what to do ??????????????

By amardeepkumar1 amardeepkumar1 Points: 0 | Level: Starter | Status: [Member]
Posted on: 11/14/2009 6:57:09 AM | Views: 1351
Hello Sir

I am graduate in computer science .Currently working as a desktop Engineer.But i want to switch to software feild for that i had done almost all the courses and doing freelancer and private projects also in asp.net and c# .i ok with java script ajax .i have done .net 3.5 certification also .can u suggest me what to do to switch my career to software industry. becuase at the first seeing my cv HR is replying me that u are from hardware feild .and they suddendly rejecting my cv. kindly suggest so i can do so..........

sainath's Advice on Saturday, November 21, 2009 :

With a little bit of strategic thinking, this problem can be solved. From the tone of this question, it is clear that right now you are operating in the "problem" mode, you need to operate from the "solution" mode, i.e. decide upon a solution with action steps to be takan and act upon the same. Also, it is clear that you have been working hard to build your skills - but, the correct measure of your hard work is not the amount of hours you have put in, the output / results generated is the right measure, just as marks scored have greater value than hours of study put in. You need to take a step back and strategize:

I can suggest the following action steps:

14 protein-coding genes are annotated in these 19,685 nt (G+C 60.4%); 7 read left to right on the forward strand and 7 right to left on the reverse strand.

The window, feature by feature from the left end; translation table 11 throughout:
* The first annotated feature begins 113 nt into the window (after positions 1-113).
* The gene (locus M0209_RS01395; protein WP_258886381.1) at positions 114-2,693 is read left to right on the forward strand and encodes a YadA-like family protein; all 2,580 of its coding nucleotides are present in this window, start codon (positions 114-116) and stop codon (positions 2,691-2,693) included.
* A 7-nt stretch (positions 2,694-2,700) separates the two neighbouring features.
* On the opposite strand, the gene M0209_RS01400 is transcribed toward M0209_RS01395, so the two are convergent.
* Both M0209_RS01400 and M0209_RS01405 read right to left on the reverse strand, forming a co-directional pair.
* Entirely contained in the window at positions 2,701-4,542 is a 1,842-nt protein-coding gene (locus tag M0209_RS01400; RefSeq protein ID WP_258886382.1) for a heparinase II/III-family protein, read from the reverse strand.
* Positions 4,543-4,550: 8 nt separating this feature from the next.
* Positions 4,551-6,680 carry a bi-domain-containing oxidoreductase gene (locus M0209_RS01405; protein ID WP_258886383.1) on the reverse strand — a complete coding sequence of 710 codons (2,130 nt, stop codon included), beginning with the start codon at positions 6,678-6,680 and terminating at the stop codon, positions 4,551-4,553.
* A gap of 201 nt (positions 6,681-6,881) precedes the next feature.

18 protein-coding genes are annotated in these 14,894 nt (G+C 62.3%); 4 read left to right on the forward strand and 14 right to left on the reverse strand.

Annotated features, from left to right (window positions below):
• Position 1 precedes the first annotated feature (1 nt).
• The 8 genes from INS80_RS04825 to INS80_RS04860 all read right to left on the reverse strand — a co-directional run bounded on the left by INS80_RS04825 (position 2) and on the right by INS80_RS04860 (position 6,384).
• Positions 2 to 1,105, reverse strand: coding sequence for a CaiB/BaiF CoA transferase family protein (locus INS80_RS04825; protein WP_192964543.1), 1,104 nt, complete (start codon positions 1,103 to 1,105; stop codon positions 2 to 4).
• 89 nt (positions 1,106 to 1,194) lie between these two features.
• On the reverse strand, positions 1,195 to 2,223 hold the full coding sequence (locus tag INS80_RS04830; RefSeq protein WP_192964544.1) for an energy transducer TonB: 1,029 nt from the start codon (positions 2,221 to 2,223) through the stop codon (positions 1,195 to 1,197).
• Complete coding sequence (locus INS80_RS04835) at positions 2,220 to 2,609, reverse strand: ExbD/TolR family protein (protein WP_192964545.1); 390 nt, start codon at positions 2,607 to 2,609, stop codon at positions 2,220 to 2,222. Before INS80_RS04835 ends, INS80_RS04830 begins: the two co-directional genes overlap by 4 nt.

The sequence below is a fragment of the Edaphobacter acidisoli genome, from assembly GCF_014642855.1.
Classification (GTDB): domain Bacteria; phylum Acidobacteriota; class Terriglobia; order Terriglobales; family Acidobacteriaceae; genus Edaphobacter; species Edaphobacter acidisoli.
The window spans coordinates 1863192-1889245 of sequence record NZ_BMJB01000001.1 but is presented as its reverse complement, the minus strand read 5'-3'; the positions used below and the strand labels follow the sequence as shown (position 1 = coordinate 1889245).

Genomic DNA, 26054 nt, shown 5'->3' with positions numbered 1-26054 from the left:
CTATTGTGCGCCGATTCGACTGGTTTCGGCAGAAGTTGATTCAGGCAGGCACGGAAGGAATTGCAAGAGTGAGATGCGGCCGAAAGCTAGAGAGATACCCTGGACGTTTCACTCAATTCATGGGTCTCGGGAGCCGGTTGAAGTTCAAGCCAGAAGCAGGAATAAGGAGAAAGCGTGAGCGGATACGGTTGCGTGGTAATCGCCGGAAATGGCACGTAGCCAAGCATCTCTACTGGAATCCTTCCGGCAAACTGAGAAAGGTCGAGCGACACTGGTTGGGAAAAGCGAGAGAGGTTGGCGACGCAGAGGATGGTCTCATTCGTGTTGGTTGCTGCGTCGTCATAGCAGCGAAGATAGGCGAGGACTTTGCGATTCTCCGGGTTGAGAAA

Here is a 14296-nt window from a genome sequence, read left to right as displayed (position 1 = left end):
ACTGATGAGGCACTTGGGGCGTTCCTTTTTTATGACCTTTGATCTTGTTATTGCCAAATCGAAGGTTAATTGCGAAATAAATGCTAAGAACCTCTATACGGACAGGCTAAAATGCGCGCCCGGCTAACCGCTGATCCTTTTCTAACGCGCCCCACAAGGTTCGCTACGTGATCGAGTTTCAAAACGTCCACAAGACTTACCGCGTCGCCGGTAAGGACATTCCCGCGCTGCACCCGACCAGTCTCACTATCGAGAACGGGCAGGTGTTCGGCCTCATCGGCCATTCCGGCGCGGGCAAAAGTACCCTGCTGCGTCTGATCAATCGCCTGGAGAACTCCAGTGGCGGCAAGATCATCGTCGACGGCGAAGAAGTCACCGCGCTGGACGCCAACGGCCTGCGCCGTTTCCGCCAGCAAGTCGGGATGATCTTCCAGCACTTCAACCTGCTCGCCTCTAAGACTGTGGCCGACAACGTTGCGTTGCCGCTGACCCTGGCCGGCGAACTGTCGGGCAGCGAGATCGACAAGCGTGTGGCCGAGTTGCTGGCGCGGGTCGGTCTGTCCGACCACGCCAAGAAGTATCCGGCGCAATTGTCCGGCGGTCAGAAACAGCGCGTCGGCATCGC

(1) Research the job openings available and search for skills in the .Net space which are not easily available. Remember, experienced people are experienced in technologies which are atleast 1 generation older. So when it comes to latest technologies all are on the same plane.

(2) Try to judge for how long this situation will prevail. Will the market requirement be the same for 3-4 months or will it change?

(3) Identify courses / certifications which are "relevant" to this need, set a strict timeframe and complete the courses/certifications in this time period.

(4) Make sure you manage to build your "relevant skills" in the set timeframe. At the same time, also apply for enough openings.Don't just apply at 2 places, apply for 20 openings and only then step back and try to reason why things are not working. This is called the "principle of massive action". Most of us give up too soon, we lose energy quickly as we tend to take a job rejection personally,and come to the conclusion that something is wrong with us too quickly. But the fact is that the rejection phase is in the nature of things, it just cannot be avoided.Don't emotionalize a rejection, as you will  lose your mental strength and get tired too soon. Just keep moving.

It is fairly logical, for skills which are not easily available employers have to take risks and employ relative newcomers. They may offset this risk by paying you less or attaching some other condition to the employment offer but this is okay as a start has to be made. Unfortunately, the 1st programming job is always difficult to land, for anyone.Once you have experience of atleast 6 months on your CV, the current handicap of being a desktop engineer will be knocked off and your graph will begin to rise very fast.

Someone once defined insanity as "Doing the same things over and over again, but expecting different results."

Many people mistake busyness for accomplishment, please don't fall into that trap.

"When you set goals and periodically measure your progress, it naturally shifts your focus from activity to output."
    - Jim Dornan in "Strategies for success"

All the best !


Sainath Sherigar,

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